The Minute Book
Wednesday, 13 May 2015

Lingo of No Man's Land
Topic: Soldier Slang

Lingo of No Man's Land

The Lewiston Daily Sunday, 13 May 1918
Copyright 1918 by British Canadian Recruiting Mission

Counter Battery Duel

A counter battery duel occurs when a battery on one side is answered by a battery on the other side. Two methods of "return" are used:

  1. When an enemy battery shells one of our batteries, if the enemy position is successfully located, we may answer shell for shell in an effort to silence if.
  2. 2. The usual method, however, is for the battery which is the target of enemy shells to keep quiet, but get into communications with several heavy artillery batteries, which will direct a fierce return fire from big guns until the enemy is silenced.

High Explosive Shell

A high explosive shell contains no bullets. It does not explode until it hits the ground but on explosion, the bursts into fragments which are thrown in all directions.


The lowest non-commissioned officer attached to an artillery battery. He wears one stripe on his arms and his rank is equivalent to a lance corporal in the infantry.

Ammunition Column

An ammunition column is a train of transports or wagons drawn by horses or mules, engaged in carrying munitions from the railroads to the munitions dumps and from the dumps to the batteries.

Dud Shells

A dud shell is a dead one, that is, one does not explode after being fired. Removing these unexploded shells is one of the dangers of reclaiming the waste land over which the armies have been fighting.

Knife Rest

A wire entanglement made in sections behind the line and carried forward at night to be set up in No Man's Land. This method is easier and quicker construction than out on No Man's Land exposed to enemy fire.

Concertina Wire

Coils of wire like a concertina are one of the methods of wire entanglement. These coils are linked together to form an obstacle more difficult for the Germans to get through than the ordinary tangled wire protection.

Patrol Parties

These are groups of from three to 20 men usually accompanied by an officer, sent out into No Man's Land at night with some definite object in view, either to report on enemy movements in the trenches, conditions of the barb-wire entanglements or locations of breaks through which attacking infantry may go. Small parties usually go out on this work and move by stealth, creeping and crawling from shell-hole to shell-hole to keep out of sight of the enemy when a rocket or "star-shell" makes No man's Land as bright as day. Large patrols armed with machine guns are sometimes sent out to attack and capture an enemy patrol and secure information from the prisoners.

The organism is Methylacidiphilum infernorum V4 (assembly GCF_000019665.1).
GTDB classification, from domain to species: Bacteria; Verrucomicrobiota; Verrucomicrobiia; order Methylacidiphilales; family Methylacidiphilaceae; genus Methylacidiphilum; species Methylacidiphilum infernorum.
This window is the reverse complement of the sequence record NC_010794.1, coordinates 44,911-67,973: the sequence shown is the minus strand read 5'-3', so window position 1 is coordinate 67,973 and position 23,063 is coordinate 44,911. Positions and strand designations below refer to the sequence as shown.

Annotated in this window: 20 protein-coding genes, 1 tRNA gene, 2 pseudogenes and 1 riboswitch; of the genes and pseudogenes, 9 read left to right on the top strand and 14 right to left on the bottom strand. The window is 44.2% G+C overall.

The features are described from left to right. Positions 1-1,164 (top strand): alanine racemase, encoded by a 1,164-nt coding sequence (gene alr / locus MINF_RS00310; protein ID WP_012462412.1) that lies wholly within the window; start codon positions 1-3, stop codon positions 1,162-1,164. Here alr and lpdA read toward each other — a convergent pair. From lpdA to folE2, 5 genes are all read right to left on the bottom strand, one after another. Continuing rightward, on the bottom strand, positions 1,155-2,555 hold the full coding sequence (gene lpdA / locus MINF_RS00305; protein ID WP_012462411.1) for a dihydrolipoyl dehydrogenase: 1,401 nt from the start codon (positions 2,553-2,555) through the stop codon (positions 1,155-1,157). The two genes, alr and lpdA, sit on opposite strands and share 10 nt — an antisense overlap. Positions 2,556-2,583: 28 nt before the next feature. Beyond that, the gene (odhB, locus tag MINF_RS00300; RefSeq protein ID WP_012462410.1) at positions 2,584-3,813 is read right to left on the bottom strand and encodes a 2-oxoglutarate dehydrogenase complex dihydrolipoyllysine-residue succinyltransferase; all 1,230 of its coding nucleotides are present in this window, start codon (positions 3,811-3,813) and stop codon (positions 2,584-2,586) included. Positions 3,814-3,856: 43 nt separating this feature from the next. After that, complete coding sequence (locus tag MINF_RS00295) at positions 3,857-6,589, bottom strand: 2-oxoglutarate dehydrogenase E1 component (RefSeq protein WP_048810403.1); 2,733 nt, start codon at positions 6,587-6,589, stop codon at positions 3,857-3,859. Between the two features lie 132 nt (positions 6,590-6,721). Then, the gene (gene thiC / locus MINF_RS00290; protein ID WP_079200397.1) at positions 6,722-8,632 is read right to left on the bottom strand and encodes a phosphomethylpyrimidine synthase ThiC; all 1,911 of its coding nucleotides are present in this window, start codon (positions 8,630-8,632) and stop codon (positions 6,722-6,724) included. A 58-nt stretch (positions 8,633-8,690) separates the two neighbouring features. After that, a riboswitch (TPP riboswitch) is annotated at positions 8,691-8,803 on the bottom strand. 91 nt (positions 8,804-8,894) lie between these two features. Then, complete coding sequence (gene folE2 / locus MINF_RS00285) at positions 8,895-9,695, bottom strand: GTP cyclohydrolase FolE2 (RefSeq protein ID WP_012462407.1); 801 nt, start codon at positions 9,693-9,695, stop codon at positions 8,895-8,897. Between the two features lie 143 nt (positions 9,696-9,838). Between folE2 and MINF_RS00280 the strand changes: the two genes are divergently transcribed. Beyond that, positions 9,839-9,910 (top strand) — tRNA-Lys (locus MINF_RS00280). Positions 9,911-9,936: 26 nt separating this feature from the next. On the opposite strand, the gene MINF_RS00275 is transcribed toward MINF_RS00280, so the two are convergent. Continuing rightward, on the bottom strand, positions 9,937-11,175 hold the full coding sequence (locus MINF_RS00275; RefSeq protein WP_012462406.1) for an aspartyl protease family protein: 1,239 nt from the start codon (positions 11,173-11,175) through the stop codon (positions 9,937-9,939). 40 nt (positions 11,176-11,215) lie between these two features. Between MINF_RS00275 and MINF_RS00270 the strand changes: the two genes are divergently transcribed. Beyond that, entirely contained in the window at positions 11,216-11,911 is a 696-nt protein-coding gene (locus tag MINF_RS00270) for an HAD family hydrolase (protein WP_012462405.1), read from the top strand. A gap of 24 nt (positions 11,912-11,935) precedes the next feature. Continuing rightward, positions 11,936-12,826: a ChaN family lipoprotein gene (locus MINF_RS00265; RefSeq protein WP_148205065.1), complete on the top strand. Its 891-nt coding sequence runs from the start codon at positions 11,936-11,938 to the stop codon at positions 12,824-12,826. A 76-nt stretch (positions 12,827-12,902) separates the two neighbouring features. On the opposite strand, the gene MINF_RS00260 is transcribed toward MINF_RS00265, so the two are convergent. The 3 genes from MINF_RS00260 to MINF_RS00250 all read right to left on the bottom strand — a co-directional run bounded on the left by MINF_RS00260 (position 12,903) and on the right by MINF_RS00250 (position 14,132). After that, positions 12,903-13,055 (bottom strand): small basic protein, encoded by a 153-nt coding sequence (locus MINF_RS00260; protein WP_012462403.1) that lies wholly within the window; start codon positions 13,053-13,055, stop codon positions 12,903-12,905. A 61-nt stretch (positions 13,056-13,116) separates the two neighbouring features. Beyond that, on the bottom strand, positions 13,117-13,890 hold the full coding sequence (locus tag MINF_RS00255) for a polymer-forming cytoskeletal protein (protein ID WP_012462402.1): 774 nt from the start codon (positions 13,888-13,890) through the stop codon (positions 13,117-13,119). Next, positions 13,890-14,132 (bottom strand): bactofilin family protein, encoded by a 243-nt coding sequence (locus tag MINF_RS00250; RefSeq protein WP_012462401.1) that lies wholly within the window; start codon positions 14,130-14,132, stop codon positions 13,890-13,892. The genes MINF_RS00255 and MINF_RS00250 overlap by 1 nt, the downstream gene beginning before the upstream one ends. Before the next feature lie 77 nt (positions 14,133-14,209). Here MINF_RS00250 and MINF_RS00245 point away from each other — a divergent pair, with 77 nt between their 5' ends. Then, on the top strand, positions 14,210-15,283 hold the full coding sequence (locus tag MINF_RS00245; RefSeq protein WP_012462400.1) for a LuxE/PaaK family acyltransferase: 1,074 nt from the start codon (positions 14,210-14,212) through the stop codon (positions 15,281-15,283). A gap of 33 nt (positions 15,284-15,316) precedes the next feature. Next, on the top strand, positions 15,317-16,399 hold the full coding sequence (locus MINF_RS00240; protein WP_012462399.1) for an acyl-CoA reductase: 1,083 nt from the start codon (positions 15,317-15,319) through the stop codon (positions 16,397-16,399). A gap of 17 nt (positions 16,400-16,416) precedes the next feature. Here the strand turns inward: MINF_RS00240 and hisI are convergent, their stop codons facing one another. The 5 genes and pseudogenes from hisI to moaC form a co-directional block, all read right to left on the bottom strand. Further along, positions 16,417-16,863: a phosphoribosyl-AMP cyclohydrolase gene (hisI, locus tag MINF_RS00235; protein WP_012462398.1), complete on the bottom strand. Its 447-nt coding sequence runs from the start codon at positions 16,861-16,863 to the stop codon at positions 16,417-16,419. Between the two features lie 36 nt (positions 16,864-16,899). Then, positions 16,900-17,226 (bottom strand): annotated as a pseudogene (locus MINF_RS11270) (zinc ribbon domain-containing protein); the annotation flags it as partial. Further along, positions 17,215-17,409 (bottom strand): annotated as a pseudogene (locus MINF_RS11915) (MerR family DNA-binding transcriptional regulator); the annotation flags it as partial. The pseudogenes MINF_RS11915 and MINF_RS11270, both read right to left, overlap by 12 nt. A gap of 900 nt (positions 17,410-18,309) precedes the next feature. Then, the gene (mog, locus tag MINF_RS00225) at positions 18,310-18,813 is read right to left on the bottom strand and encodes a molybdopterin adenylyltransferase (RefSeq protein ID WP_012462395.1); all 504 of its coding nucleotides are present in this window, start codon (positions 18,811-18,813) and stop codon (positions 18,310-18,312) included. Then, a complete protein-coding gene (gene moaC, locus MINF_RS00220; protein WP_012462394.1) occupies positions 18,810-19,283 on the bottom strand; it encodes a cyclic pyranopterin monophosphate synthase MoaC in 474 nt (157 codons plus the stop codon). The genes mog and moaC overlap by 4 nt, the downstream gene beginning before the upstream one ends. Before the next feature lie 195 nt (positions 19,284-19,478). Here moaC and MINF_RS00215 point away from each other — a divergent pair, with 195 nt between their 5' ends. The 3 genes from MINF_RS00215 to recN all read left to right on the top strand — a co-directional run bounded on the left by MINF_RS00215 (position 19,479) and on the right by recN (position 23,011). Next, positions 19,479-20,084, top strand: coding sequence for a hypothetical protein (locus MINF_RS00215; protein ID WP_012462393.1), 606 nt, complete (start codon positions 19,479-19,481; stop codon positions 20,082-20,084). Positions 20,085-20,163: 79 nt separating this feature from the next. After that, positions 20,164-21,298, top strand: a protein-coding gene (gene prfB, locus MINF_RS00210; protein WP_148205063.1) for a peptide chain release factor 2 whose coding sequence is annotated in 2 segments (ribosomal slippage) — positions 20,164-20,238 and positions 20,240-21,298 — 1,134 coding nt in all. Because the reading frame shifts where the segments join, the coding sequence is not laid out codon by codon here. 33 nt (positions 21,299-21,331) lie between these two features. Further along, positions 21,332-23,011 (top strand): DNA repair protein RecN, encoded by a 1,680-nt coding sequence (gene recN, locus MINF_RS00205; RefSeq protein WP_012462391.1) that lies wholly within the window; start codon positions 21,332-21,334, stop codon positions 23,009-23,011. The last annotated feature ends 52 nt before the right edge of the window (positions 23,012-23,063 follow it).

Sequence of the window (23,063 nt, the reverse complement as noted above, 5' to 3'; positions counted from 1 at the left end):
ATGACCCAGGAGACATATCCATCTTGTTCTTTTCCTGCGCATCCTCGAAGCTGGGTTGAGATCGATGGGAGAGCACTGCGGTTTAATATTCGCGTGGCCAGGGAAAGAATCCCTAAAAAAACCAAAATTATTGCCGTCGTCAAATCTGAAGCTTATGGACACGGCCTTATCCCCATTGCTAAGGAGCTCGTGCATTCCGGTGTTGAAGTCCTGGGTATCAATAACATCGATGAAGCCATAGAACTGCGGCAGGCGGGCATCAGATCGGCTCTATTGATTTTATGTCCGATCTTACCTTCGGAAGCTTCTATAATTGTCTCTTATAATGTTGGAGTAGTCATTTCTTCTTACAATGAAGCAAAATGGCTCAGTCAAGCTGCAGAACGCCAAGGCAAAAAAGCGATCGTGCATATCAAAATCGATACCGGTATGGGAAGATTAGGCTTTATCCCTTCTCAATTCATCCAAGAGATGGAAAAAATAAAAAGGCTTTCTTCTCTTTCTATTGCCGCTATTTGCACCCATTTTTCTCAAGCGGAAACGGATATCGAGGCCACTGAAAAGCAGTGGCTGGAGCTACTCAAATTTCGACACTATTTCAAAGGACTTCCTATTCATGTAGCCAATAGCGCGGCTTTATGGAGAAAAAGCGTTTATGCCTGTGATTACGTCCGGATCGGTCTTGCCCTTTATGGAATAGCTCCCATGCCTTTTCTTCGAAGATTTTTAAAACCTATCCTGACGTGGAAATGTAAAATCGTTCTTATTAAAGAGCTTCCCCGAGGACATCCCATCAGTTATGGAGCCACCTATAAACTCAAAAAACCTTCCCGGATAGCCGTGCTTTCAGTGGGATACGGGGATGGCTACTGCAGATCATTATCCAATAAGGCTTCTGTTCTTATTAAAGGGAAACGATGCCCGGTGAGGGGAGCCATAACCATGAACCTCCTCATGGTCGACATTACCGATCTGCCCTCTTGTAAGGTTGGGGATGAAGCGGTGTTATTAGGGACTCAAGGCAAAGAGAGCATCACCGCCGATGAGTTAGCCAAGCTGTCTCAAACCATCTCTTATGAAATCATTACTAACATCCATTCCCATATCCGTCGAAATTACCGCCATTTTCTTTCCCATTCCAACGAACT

Star Shell or Very Light

Is a rocket fired from a pistol. It bursts in the air with fireworks display bright enough to illumine No Man's Land and reveal enemy scouts. Colored shells are used for signals. The Very bright SOS rocket is called by the soldiers "Save Our Souls." A scout in No Man's Land upright in the glare of an exploding rocket is often entirely safe if he stands perfectly still.


A sharp-shooter, located in some place of advantage like an old tree or ruined tower, close enough to the enemy lines for him to be able to pick off any man caught above the parapet. The contour of the ground and the constant shall-fire makes many places where the trench walls are low or have been partly blown away, and any soldier who forgets to duck his head in passing such a spot, is a fair target for the sniper.


Rehearsing the plan of attack behind the lines, so as to avoid misunderstandings and delays in action is called "Over–the–tapes." From aerial photographs, a map of white tape is laid out in some field behind the lines, showing the relation and direction of enemy trenches from our own and the distance between the various points. Each soldiers learns exactly how far and in what direction from his own post, is the part of the enemy trench which he is to reach and capture.

Wiring Party

Wiring parties are sent out at night to repair damage in the barb-wire entanglements, or to put up new entanglements in front of the trenches. The work is always done at night, in order to avoid the danger of enemy fire.

Pushing Up the Daisies

This expression means a man has been killed and buried.

M & V

Meat and vegetables, or in army official language, rations.

Bully Beef

The soldier's name for the canned corn beef, which is a principal part of his diet.

Iron Rations

The special 24-hour emergency allowances of bully beef and hard tack or ship's biscuits which the soldiers receive before going into the trenches.


When the soldiers come out of the trenches for rest, they are housed with French families in the neighborhood, or given sleeping quarters in barns or outhouses [i.e., outbuildings]. These are their billets.


The French word adopted by the British soldiers, meaning "drinking house" or saloon, where they can buy beer, French wines and similar drinks.

Rum Jar

Not a drinking vessel, but a term for the German home-made trench mortar. It looks like a piece of stove pipe on a wooden base, it is filled with all kinds of metal bits, and is fitted with a time fuse.

Researching Canadian Soldiers of the First World War

Posted by regimentalrogue at 12:01 AM EDT
Updated: Friday, 23 September 2016 9:26 PM EDT

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